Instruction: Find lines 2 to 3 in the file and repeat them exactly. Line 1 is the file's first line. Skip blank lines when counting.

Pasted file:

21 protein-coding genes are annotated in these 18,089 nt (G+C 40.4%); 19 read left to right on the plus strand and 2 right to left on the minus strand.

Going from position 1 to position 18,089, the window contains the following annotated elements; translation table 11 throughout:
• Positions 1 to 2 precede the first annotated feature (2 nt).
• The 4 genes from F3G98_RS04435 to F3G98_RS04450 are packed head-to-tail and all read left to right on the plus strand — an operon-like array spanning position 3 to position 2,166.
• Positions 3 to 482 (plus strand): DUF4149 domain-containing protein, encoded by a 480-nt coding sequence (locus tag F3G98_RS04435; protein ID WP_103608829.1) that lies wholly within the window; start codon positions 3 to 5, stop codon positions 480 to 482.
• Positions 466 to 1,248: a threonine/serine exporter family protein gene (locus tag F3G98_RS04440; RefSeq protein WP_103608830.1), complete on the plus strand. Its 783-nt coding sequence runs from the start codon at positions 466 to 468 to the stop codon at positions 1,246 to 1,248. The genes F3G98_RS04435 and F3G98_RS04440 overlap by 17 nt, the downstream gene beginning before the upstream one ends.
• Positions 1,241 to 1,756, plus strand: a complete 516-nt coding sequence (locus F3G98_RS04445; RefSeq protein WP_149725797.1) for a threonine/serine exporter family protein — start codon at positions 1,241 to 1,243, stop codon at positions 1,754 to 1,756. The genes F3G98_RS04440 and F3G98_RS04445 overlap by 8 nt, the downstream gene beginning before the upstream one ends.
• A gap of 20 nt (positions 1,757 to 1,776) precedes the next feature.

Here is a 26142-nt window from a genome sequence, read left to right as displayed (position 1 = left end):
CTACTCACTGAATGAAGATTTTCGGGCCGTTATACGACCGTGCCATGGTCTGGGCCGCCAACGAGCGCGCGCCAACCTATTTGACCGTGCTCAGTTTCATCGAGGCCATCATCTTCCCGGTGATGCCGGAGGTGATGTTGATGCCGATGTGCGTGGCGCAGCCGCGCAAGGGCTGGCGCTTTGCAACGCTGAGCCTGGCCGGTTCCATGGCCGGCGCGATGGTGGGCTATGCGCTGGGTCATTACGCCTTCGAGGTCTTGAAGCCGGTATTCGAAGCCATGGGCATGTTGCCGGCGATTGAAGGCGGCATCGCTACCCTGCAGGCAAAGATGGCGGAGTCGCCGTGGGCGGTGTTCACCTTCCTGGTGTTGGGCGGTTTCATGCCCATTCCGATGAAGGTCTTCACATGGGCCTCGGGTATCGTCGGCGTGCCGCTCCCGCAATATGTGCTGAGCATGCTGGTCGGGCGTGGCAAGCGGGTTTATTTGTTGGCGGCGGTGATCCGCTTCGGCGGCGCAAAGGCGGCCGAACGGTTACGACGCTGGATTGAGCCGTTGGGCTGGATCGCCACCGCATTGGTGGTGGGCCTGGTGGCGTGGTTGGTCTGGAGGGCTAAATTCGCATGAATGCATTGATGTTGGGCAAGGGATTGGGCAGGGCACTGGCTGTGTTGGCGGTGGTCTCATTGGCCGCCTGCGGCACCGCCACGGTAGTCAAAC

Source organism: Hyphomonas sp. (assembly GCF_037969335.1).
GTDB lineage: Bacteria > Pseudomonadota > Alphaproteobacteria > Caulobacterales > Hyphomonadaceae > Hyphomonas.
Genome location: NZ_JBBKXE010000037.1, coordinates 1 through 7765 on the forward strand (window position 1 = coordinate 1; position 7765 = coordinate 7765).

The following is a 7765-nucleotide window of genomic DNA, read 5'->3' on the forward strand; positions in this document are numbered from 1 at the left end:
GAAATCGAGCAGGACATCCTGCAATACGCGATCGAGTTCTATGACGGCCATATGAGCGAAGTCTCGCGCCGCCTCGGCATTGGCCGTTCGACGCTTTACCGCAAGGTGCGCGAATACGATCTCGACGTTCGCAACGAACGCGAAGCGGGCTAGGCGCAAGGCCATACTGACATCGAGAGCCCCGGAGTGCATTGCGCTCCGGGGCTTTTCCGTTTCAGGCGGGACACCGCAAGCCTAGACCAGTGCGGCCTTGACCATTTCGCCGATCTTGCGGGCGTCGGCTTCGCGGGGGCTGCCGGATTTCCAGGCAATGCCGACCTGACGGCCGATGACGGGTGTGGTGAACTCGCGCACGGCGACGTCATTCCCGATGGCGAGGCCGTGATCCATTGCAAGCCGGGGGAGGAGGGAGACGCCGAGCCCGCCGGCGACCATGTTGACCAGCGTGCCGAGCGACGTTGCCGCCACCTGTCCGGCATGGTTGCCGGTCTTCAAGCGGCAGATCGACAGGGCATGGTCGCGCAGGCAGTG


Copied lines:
Going from position 1 to position 18,089, the window contains the following annotated elements; translation table 11 throughout:
• Positions 1 to 2 precede the first annotated feature (2 nt).